Rugby Stats: Robbie Henshaw’s growing influence a huge boost for Ireland

Centre is maintaining a consistently high level of performance in the Six Nations

Ireland’s Robbie Henshaw offloads to Johnny Sexton during the Six Nations match against Italy at Stadio Olimpico in Rome. Photograph: Tommy Dickson/Inpho

Ireland’s Robbie Henshaw offloads to Johnny Sexton during the Six Nations match against Italy at Stadio Olimpico in Rome. Photograph: Tommy Dickson/Inpho

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Robbie Henshaw’s 50th cap for Ireland against Italy at the Stadio Olimpico in Rome offered a continuation of the excellent form that he has demonstrated in the Six Nations Championship. Although Ireland suffered defeats to Wales and France the 27-year-old Leinster centre has maintained a consistently high level of performance in the tournament to date.

He set that tone in the opening game against the Welsh, displaying a voracious appetite matched by the quality of his rugby, both in attack and defence. When Ireland went a man down, he shouldered a greater workload in getting his team across the gainline. His instinct and vision, allied to footwork, were integral to the try scored by Tadhg Beirne.

The bruising physicality of the contest saw him depart briefly for a Head Injury Assessment (HIA), the team less effective in his absence; Ireland found greater traction in attack on his return.

Henshaw’s performance against France was a little more prosaic, partially attributable to a more pronounced kicking strategy. He enjoyed a minor part in the one moment of attacking fluidity that culminated in a disallowed try for James Lowe.

The visitors offloading game in the first 50 minutes proved a troublesome conundrum for the Irish defence. Henshaw has missed three tackles in the Six Nations and two of them came in that match. One of Johnny Sexton’s – he was absent that day – less celebrated attributes is his defending. He makes it easier for those inside and outside him in the line to focus exclusively on their tasks.

That creative axis of Sexton, Henshaw and Garry Ringrose – Ireland’s number 13 had an excellent game in Rome – will have a significant impact on how Ireland fare in their last two Six Nations matches against Scotland and England. There were one or two instances where their interplay offered a little more disguise and nuance. Sexton doesn’t always have to be the focal point in attack.

An example can be found in Ringrose’s try. Sexton is in situ but scrumhalf Jamison Gibson-Park hits the centre with a flat, hard pass that gives Ringrose, an angle to force his way between the two Italian defenders. As Ireland’s attacking patterns are evolving in the tournament, it is instructive that the centre combination is responsible for injecting momentum and tempo.

In the three Six Nations matches according to the official statistics, Andy Farrell’s team has a cumulative total of 11 offloads with almost 50 per cent provided by centres Henshaw (two) and Ringrose (three). It would be useful if the pair could manage a run of matches without injury to one or both.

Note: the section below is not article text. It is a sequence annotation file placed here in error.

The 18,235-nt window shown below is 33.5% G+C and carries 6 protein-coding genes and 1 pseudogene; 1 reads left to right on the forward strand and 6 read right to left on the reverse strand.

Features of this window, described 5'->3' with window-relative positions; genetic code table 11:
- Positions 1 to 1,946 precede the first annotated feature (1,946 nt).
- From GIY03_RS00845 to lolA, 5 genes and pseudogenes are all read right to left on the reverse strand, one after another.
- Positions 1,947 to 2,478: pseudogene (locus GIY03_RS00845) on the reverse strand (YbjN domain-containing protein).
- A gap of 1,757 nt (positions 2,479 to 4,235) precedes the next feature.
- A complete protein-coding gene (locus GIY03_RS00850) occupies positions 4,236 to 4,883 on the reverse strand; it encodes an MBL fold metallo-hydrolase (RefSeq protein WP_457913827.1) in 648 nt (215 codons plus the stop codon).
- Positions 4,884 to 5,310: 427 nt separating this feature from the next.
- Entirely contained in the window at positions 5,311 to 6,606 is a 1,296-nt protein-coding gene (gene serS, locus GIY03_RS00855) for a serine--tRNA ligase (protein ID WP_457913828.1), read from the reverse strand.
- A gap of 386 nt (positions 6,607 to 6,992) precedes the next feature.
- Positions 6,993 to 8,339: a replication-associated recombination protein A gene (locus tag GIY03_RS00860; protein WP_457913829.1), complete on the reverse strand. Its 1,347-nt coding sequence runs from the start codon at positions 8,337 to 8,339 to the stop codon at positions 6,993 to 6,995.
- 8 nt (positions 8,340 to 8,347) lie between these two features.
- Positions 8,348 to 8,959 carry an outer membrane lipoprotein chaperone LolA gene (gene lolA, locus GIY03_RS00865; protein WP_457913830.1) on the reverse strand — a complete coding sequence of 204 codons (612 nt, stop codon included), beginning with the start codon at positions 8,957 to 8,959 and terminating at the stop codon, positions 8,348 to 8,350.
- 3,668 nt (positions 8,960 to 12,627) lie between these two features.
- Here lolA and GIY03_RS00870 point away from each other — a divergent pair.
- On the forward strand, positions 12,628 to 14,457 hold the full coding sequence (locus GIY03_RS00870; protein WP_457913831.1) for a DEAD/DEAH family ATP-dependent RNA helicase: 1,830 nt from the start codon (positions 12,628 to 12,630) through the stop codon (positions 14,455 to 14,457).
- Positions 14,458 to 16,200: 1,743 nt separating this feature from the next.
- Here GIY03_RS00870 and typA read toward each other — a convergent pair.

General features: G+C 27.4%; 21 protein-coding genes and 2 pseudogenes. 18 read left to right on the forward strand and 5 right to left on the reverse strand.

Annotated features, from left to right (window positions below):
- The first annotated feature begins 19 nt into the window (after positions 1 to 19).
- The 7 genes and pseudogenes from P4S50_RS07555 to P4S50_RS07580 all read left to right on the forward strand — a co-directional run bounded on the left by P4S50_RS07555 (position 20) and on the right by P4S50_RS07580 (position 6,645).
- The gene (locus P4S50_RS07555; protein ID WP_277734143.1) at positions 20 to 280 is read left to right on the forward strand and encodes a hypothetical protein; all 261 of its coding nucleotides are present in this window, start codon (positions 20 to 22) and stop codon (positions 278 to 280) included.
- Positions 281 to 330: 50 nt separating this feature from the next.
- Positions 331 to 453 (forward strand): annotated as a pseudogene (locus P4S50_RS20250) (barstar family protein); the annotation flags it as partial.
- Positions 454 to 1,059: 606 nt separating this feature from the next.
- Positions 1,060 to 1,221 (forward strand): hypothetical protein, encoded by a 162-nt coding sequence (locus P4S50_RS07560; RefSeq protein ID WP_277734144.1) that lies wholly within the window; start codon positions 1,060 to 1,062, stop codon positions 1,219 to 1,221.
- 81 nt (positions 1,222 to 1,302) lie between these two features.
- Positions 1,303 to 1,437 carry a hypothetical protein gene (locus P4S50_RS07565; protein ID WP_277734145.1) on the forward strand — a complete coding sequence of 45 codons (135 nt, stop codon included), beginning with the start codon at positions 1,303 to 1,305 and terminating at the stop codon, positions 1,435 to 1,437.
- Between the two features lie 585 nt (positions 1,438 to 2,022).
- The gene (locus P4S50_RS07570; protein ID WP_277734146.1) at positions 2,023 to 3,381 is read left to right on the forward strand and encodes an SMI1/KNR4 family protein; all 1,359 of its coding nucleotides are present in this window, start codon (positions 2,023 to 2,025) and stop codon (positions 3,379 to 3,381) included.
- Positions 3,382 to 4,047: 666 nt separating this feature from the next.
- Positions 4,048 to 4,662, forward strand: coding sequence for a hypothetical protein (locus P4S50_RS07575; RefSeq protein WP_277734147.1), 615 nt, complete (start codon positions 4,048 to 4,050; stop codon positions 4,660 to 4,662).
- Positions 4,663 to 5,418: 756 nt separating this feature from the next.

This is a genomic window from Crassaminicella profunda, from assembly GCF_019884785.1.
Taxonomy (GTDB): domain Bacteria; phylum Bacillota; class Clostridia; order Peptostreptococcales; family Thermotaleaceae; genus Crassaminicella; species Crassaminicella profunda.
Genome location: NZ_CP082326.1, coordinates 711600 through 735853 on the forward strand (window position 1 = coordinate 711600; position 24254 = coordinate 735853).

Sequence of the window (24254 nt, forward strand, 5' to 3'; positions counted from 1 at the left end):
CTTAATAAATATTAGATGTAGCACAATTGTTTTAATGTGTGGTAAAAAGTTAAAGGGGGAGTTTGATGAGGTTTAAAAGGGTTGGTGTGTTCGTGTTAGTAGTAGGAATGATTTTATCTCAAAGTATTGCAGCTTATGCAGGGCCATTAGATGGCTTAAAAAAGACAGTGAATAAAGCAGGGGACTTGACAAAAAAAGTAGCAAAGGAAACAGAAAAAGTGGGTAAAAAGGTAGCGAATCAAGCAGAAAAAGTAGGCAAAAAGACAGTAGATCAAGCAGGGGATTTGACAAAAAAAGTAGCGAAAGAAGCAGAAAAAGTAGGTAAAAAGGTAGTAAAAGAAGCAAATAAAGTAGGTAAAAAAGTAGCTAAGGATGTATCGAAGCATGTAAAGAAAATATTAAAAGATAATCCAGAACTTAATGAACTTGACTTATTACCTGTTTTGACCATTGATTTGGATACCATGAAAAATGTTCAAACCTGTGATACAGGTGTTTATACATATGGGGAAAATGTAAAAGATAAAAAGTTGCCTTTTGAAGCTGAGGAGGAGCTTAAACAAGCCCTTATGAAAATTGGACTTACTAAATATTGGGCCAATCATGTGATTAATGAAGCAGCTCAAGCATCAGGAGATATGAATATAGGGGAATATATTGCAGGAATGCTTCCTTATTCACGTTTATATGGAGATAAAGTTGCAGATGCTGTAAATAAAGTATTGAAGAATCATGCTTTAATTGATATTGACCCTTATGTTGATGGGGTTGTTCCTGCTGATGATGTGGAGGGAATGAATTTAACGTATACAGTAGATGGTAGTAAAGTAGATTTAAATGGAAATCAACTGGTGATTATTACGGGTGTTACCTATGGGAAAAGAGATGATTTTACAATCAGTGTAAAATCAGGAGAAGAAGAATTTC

Prior to the opening game of the tournament against Wales, the last time they started a Test match as a midfield pair was the 2019 World Cup quarter-final defeat to New Zealand. There is evidence that both are adopting a more hands-on role as distributors and decision makers. It will broaden the avenues of attack and reduce the onus on Sexton to provide the creative spark.

Henshaw’s lines of running and footwork, his power in contact and ability to both get over the gainline and occupy multiple tacklers across the three matches is an asset that will appreciate in value if he can continue to enjoy the same influence against the Scots and English.

He brings and intelligence and integrity to the way that he defends of which there were several examples last weekend; a big tackle on Italian flanker Sebastian Negri forced a knock-on, his appreciation of danger allowed him to read and then swallow up a chip over the Irish defensive line, while on another occasion his aerial prowess pre-empted a mistake from Italian fullback Jacopo Trulla.

There is little doubt that part of the reason for Henshaw’s excellent form is the pressure coming from his former midfield buddy at Connacht, Bundee Aki. The Leinster centre knows that he can’t afford to let those performance markers dip. There is genuine competition for the 12 jersey, a state of affairs Farrell would no doubt like to see replicated across the entire playing group.

It was not so long ago that Aki was at inside centre for Ireland’s rescheduled 2020 Six Nations matches against Italy and France and again for the Autumn Nations Cup matches against England and Scotland; in the Scottish game he was joined by Henshaw in the centre.

In highlighting Ireland’s standout performer to date in this Six Nations, Henshaw would be in the running – he’s been in the tournament’s team of the week in French and British papers more than once – and the immediate challenge is to maintain those performance levels.

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